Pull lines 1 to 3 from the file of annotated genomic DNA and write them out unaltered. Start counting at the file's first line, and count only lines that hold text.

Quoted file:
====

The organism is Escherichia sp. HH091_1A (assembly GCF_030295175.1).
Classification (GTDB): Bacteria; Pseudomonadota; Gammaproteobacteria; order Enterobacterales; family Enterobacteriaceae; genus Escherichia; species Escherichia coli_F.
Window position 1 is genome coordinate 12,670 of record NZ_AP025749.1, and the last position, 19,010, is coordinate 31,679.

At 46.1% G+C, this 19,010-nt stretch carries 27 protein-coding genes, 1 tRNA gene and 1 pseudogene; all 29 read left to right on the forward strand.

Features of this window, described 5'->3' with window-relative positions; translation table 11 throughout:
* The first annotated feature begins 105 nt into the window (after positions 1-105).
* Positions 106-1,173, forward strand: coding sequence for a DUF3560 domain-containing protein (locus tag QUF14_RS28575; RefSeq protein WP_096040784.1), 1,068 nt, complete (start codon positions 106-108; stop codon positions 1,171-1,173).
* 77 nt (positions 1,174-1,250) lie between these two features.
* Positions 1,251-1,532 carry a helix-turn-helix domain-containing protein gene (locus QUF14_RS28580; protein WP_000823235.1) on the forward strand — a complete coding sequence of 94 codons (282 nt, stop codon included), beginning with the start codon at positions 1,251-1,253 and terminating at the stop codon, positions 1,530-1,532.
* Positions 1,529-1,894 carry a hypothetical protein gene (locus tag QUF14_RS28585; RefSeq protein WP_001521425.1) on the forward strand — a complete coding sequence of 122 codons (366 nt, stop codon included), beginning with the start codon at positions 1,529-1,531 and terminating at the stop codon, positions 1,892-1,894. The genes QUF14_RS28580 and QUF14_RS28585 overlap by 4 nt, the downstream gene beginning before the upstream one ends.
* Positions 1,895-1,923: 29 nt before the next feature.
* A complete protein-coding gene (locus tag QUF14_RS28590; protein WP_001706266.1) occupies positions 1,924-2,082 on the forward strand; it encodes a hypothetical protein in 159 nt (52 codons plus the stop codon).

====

The organism is Escherichia sp. HH091_1A (assembly GCF_030295175.1).
Classification (GTDB): Bacteria; Pseudomonadota; Gammaproteobacteria; order Enterobacterales; family Enterobacteriaceae; genus Escherichia; species Escherichia coli_F.
Window position 1 is genome coordinate 12,670 of record NZ_AP025749.1, and the last position, 19,010, is coordinate 31,679.